(This is a rough overview). With 4 drives, you have roughly 30M/s per drive maximum, so your best-case RAID rebuild speed will be about 30M/s - this is assuming your drives can sustain 30M/s for both reads and writes across their entire surface. Rebuilding a RAID5 array involves reading data and parity from N-1 drives and writing it to the Nth drive - in other words you have to completely reconstruct a single disk. At 30M/s, it should take about 250000/30/60 ~= 138 minutes to copy the 250G necessary to reconstruct that disk.

    (Tech-savvy readers should realise at this point why hardware RAID is theoretically faster than software RAID - particularly for average PCs and/or large numbers of drives - and why it has nothing to do with the "overhead" of calculating RAID5/6 parity.)

    Note that 138 minutes is a best case scenario, so it taking 36 hours could be explained by you using the system at the same time, automated system maintenance occurring, less-than-stellar drivers, etc, etc. With such a massive difference between "should be" and "was", however, I'd be examining the individual components pretty closely to see where the bottleneck is. What's the maximum performance you can get from each individual drive (use hdparm and dd). How about from the entire array ?

  • Re:::shakes head:: (Score:3, Informative)

    by drsmithy (35869) <drsmithy@gmailSLACKWARE.com minus distro> on Tuesday May 30, 2006 @11:03PM (#15433025)
    [Software RAID is documented. If it fails, you can plug the drives into another system that understands the RAID format and get at the data.]

    I haven't dealt with software RAID enough to know how accurate that statement is.

    Speaking as someone who has moved a single array between about 5 machines over its lifetime, including from kernel 2.4 machines to kernel 2.6 machines, I'd say that if you've got a Linux software RAID array, it'll probably work on any Linux machine you can find to plug it into (assuming that machine has appropriate drives for the disk controllers and RAID level).

  • by Technician (215283) on Tuesday May 30, 2006 @11:27PM (#15433081)
    Frankly the only reason I think that network hard drives are so popular is that people are terrified of cracking open their PCs to install a hard drive, and they don't really understand the difference between the various external types.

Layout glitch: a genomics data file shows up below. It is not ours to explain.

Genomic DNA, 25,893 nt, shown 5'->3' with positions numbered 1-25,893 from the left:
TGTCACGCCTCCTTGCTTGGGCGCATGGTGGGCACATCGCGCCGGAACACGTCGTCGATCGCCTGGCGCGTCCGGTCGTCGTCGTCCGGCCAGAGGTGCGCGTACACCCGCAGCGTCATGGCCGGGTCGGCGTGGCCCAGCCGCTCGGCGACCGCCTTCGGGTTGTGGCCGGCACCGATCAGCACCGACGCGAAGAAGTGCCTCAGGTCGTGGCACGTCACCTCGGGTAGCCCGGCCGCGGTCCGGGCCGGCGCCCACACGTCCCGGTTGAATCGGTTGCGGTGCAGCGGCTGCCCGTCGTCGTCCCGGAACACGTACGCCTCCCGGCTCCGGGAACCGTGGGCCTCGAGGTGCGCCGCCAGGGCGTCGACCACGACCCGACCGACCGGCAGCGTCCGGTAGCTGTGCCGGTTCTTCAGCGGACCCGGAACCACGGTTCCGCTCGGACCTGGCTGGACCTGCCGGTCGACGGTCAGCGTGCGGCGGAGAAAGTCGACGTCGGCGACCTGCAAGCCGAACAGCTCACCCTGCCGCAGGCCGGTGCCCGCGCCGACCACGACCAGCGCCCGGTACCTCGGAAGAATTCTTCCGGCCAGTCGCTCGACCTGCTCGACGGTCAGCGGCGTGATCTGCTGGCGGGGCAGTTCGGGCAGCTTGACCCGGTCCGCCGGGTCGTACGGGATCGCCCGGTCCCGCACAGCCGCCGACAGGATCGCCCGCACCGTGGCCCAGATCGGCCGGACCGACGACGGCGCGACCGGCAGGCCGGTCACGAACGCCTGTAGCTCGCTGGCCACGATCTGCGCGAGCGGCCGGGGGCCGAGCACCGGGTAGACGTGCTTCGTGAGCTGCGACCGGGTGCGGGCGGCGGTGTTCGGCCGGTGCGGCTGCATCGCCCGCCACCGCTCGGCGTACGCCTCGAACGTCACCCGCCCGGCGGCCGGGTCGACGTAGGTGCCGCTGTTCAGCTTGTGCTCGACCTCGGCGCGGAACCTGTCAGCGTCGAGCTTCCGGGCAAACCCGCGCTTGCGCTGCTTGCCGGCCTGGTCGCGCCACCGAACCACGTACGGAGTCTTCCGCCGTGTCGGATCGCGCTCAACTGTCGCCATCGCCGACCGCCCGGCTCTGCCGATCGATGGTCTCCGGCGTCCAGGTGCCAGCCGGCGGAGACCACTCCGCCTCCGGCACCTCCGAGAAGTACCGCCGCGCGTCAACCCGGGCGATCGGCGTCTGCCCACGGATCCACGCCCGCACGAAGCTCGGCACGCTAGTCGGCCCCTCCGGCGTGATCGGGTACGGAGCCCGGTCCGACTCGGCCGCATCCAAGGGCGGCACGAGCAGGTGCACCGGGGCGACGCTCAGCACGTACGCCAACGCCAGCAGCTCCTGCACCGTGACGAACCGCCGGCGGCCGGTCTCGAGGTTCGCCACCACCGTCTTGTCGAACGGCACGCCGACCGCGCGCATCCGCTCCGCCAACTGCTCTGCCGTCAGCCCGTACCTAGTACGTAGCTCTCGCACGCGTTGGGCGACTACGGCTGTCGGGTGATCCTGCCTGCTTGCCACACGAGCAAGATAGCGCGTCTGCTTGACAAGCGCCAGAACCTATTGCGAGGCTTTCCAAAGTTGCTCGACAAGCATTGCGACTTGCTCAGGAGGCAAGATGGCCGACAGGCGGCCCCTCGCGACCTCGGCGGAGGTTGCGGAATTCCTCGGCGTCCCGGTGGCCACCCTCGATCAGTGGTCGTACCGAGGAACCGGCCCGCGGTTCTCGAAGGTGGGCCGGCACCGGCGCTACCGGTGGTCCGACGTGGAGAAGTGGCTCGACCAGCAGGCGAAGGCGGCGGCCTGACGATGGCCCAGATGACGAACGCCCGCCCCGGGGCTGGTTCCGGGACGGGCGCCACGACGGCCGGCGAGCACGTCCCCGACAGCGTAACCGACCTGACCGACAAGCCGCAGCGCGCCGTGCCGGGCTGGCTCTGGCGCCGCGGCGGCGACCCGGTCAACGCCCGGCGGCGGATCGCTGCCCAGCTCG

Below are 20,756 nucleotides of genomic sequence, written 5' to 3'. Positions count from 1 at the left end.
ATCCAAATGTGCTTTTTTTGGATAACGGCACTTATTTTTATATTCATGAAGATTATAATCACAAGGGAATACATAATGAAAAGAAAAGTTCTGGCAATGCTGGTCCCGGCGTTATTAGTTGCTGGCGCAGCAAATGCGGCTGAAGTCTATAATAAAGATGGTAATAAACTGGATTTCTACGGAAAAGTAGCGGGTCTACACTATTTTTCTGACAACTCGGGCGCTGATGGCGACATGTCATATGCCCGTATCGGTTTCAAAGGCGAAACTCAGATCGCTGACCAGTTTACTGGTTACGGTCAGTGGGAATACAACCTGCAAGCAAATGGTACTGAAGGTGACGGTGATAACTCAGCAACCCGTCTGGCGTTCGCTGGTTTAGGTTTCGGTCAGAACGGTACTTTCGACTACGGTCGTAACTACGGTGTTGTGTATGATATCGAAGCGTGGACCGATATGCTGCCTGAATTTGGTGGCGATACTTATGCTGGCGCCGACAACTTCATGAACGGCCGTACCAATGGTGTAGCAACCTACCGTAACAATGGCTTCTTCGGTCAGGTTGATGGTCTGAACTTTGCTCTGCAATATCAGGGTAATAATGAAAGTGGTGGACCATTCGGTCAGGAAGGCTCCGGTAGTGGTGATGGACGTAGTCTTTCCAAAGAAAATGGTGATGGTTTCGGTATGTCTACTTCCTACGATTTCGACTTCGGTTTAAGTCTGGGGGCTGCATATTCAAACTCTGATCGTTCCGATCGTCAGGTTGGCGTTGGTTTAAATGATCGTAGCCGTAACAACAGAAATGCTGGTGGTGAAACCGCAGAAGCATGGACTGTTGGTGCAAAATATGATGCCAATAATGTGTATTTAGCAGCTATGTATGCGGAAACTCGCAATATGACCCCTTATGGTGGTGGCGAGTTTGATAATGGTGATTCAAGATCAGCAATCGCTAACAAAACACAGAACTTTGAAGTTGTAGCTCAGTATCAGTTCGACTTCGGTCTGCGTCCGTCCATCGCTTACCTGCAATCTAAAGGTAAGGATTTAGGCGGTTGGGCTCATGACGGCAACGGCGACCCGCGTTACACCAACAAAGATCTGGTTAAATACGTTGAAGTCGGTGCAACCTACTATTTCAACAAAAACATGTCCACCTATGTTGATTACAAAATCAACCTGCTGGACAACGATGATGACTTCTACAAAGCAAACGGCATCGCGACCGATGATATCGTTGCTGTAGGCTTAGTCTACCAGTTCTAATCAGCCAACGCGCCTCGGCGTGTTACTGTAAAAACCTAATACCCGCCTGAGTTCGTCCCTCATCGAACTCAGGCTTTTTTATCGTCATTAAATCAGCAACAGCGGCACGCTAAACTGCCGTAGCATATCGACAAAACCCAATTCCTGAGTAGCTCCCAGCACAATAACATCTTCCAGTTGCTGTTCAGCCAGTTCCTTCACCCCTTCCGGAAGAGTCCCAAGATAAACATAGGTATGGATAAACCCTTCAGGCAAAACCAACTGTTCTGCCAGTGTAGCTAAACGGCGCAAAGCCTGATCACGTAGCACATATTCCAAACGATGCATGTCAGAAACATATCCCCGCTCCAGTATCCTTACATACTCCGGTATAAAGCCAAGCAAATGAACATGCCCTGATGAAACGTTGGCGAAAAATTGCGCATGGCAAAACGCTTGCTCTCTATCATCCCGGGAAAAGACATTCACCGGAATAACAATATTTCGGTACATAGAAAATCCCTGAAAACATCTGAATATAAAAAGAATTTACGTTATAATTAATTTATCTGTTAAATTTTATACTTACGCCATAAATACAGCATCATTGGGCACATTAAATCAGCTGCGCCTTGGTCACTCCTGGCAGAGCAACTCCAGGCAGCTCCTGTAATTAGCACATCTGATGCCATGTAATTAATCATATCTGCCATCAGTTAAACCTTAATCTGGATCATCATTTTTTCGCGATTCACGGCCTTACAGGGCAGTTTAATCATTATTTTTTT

You missed that one. I have a foster home. I load the MP3's, drivers, and photos on a NAS instead of on some local drive. I also put the My Documents on the NAS. The shares are password protected and I can use any machine handy to access it. Sometimes I use a laptop. Sometimes I use a desktop with a CD burner for a change of tunes for the car. All the special drivers for the various machines are on the NAS. It helps in a rebuild as I don't have to find all the driver disks for everything. Sometimes I'm out in the garage and want some tunes other than what the local DJ wants to dribble all over. A laptop with wireless brings the tunes out. A NAS makes a lot of sence if you are not a bachlor with a single PC. It is a whole lot cheaper than buying a bunch of 160 Gig drives for all the PC's. I can keep the machines running on the 15-60 Gig drives they already have.

    My NAS draws 15 watts and the hard drive powers down after 20 minutes of inactivity. It has no fan. Why would I want to leave a PC on 24X7 to share a few files. The NAS is also encrypted. If it is stolen, the removal of power unmounts the encrypted partition. It can only be remounted by providing the encryption key through a password protected web interface. It is much safer than data on a local drive. The NAS box is blocked from the WEB by my NAT router. It can't be directly attacked from the WEB. An attacker would have to compromise one of the other machines first. It adds a layer of security to the data.